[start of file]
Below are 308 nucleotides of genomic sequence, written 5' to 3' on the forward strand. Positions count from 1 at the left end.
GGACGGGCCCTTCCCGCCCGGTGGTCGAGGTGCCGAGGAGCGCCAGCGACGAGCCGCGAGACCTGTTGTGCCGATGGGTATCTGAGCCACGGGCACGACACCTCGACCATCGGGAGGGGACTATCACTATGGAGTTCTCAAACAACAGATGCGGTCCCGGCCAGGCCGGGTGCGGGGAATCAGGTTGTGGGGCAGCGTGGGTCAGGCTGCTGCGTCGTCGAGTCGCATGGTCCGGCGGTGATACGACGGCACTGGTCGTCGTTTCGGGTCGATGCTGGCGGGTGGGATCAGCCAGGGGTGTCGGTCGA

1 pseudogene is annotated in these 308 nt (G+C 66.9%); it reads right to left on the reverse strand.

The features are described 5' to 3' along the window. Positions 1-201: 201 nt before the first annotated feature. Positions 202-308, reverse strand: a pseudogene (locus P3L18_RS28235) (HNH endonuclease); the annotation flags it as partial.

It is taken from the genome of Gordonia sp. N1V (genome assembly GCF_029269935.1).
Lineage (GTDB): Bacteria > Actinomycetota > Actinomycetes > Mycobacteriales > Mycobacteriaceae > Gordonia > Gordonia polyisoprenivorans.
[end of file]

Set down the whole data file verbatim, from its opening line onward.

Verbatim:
Below are 308 nucleotides of genomic sequence, written 5' to 3' on the forward strand. Positions count from 1 at the left end.
GGACGGGCCCTTCCCGCCCGGTGGTCGAGGTGCCGAGGAGCGCCAGCGACGAGCCGCGAGACCTGTTGTGCCGATGGGTATCTGAGCCACGGGCACGACACCTCGACCATCGGGAGGGGACTATCACTATGGAGTTCTCAAACAACAGATGCGGTCCCGGCCAGGCCGGGTGCGGGGAATCAGGTTGTGGGGCAGCGTGGGTCAGGCTGCTGCGTCGTCGAGTCGCATGGTCCGGCGGTGATACGACGGCACTGGTCGTCGTTTCGGGTCGATGCTGGCGGGTGGGATCAGCCAGGGGTGTCGGTCGA

1 pseudogene is annotated in these 308 nt (G+C 66.9%); it reads right to left on the reverse strand.

The features are described 5' to 3' along the window. Positions 1-201: 201 nt before the first annotated feature. Positions 202-308, reverse strand: a pseudogene (locus P3L18_RS28235) (HNH endonuclease); the annotation flags it as partial.

It is taken from the genome of Gordonia sp. N1V (genome assembly GCF_029269935.1).
Lineage (GTDB): Bacteria > Actinomycetota > Actinomycetes > Mycobacteriales > Mycobacteriaceae > Gordonia > Gordonia polyisoprenivorans.